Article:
In 2014, Massachusetts saw 62,100 work-related injuries or illnesses in the private sector, leading to 27,900 cases with days away from work. Some of the highest risk professions include forestry and logging, hospital workers, couriers, and construction.
Workers’ compensation laws in Massachusetts are meant to provide benefits to these types of workers who are injured on the job or in connection with their employment. Generally, a person is eligible to receive workers’ compensation benefits for an injury or illness that occurs while in the course and scope of their employment. In certain situations, it may also be possible to recover damages from a non-employer third party who is at fault for the injury. Workers’ compensation may also provide benefits to the family members of injury victims in situations where an employee is permanently disabled or killed in a work-related accident.
Even though you do not need an attorney to acquire workers’ compensation benefits, often times insurance companies will refuse to pay certain benefits for specific injuries or chronic illnesses. If you are having trouble getting the benefits you deserve or have had your claim rejected, contact our office and see how we can help. We will not charge you until your case is complete and you have received the medicine and treatment that you require.
Every year, workers in Boston suffer injuries or death as a result of:
Notify Your Employer of the Injury
The first step to take in filing a claim is to notify your employer in writing. You should include employee identification information and the details of the accident including the location, time, date, injury details, witness information, and what happened. Your employer should then provide you with the claims necessary to file for workers’ compensation.
Seek Medical Attention and Keep Records
You may be required to visit a preferred provider for your initial medical screening. You may also want to visit your personal provider for a second opinion after a workplace accident. Some preferred providers may unfairly be incentivized to change the diagnosis on your charts, which can affect your ability to secure fair compensation.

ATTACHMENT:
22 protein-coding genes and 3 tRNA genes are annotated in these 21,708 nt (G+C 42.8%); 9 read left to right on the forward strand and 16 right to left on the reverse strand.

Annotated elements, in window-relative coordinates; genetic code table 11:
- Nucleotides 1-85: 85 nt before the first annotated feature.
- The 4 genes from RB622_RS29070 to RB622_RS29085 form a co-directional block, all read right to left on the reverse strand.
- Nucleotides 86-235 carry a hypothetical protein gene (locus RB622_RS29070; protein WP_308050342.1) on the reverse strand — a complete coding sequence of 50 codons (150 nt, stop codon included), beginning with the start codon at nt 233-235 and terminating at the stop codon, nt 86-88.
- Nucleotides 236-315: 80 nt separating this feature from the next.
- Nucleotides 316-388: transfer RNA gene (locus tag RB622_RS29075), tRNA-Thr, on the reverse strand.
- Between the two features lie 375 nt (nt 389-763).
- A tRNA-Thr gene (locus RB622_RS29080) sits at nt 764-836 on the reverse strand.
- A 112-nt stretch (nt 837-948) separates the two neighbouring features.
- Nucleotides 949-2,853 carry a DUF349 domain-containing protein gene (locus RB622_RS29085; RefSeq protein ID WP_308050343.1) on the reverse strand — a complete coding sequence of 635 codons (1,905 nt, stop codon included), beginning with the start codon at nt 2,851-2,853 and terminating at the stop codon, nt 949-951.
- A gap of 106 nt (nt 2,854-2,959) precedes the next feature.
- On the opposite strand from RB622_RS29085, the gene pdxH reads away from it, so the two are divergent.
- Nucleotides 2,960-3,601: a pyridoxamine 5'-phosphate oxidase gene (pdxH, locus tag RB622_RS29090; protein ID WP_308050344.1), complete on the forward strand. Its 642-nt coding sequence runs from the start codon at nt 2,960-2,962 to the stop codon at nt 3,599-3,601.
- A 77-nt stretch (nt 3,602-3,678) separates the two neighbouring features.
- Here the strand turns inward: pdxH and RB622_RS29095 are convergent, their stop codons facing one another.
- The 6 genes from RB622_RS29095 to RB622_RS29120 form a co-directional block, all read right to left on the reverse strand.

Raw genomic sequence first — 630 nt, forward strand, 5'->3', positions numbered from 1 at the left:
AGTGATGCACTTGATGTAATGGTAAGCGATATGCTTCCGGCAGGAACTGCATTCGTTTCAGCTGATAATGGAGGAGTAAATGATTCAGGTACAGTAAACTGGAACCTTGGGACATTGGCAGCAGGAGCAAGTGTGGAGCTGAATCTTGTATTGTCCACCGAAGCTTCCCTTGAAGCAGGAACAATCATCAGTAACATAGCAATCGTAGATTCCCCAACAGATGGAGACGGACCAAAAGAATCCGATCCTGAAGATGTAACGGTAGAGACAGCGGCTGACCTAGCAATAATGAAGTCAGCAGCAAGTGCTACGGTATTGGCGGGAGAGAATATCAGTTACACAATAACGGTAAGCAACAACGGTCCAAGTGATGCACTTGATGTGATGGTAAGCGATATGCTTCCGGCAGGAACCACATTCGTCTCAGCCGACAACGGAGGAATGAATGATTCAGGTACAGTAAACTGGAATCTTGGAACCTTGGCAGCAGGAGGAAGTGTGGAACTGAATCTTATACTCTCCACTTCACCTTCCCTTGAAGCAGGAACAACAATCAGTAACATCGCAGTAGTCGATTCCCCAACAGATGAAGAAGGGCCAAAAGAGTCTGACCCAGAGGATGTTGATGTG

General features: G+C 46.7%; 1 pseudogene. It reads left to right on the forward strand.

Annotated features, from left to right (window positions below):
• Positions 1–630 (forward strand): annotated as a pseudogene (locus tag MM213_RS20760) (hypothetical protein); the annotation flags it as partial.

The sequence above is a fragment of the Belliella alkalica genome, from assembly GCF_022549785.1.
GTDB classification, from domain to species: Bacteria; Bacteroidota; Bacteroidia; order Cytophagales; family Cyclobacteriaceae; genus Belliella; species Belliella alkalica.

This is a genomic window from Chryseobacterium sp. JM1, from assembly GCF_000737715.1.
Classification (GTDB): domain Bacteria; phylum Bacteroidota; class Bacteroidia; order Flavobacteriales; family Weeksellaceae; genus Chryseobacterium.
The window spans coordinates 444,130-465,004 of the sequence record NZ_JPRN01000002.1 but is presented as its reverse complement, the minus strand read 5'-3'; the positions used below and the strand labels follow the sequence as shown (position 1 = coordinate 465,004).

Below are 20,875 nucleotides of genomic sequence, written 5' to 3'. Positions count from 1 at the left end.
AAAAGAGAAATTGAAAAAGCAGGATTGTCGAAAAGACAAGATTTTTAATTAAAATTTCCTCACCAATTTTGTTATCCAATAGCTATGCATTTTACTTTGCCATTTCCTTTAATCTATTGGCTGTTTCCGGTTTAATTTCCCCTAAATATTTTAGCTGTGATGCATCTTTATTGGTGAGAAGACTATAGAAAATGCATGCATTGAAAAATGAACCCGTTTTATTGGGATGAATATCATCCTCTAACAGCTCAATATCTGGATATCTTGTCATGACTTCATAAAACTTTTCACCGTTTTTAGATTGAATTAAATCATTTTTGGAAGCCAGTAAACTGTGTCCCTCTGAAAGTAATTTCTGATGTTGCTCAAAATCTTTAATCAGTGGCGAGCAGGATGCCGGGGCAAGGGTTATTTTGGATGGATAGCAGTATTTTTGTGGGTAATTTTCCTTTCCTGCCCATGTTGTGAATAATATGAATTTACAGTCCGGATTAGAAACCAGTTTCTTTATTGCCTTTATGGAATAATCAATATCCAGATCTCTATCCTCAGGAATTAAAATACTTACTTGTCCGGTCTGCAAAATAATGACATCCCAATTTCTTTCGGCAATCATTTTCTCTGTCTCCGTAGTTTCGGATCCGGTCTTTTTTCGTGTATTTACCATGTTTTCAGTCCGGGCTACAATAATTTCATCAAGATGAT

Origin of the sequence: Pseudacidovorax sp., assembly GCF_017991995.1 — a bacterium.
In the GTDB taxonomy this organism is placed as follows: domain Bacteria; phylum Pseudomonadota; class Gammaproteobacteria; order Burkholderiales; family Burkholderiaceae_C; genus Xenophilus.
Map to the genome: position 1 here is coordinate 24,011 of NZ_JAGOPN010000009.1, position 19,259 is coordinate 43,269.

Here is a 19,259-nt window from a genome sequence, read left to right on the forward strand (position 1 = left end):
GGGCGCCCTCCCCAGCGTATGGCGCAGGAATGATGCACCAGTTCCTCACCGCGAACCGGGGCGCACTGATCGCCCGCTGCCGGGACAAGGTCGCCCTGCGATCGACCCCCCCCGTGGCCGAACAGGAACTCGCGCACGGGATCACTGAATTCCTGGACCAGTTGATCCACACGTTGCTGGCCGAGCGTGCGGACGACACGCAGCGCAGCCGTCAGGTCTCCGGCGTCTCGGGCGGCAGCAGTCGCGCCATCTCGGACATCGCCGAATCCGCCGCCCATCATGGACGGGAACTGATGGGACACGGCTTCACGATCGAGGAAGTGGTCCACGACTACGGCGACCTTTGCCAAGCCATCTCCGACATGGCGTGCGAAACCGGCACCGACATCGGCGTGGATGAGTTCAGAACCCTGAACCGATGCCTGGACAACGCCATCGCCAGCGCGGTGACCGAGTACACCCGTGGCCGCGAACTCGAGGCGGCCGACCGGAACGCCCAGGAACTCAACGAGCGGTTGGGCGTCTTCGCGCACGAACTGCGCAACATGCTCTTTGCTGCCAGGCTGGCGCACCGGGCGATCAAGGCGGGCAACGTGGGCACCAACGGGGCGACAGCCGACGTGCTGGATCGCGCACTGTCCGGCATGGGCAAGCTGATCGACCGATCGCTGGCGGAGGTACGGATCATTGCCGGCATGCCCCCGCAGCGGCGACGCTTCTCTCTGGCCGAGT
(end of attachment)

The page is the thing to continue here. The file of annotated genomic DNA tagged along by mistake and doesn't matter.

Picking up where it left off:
Employer’s First Report of Injury or Fatality – Form 101
Form 101 is the form that your employer will need to file with the state’s Department of Industrial Accidents as well as the company’s workers’ compensation insurance provider. The report must be filed within 7 days after the 5th day you are absent from work with an injury. In most cases, an employer will file a workers’ compensation claim on your behalf during the appropriate timeframe. Always ask for a copy of the report filing. If your employer does not file a report, you need to report your injury to the Department of Industrial Accidents with the following form.
Employee Claim – Form 110
Employee Claim – Form 110 is the universal form used in the state of Massachusetts, and it is important that you fill out as much of the information as possible. If you are unsure about any of the questions on the form, you can call a toll-free line at 1-800-323-3249, ext. 7470 during business hours to ask for help. This is also the form you would use if any initial claim was later denied by the insurance provider or if the claim settlement is unfair.
Form 110 will ask you information about the type of compensation you are seeking, supporting documentation, information about your injury, and other supporting details. You can have your attorney go over this form with you and sign it as well, which may be a good idea if you have any questions regarding the process. An attorney can also make sure that you are not leaving out supporting information that could lead the Department of Industrial Accidents to return the form to you.
You have four years to file a workers’ compensation claim from the time you are injured, learned that an illness was caused by the workplace, or if you are a survivor of a deceased employee.
In some cases, insurers may stop paying you while you’re still recovering from your injury or illness. They may do so if you don’t adhere to your doctor’s recommendations, if you fail to show up for treatment or rehabilitation, or if you’re convicted of a criminal charge while receiving benefits. However, if your insurer unfairly reduces or ceases your payments, you may want to consider talking to a workers’ compensation attorney.
Under Massachusetts workers’ compensation laws, your employers must provide workers’ compensation benefits if you are injured on the job. In return, however, as a worker, you are barred from seeking any legal recourse against your employer. Therefore, if workers’ compensation benefits do not fairly compensate you for your losses, you may look to file an injury claim against a third party who was also responsible for your injuries, such as a sub-contractor or the manufacturer of a product or tool required for your employment. The laws governing who you may sue outside of a workers’ compensation claim are complex, so speak with an attorney to ensure that you are able to maximize your fair compensation.
If you have been injured in a work-related accident or have developed an illness or disease in connection with your employment, call Sweeney Merrigan Law for a free consultation and assessment of your claim. Our knowledgeable Boston workers’ compensation lawyers will answer your questions and help you obtain the benefits that you are entitled to under the law.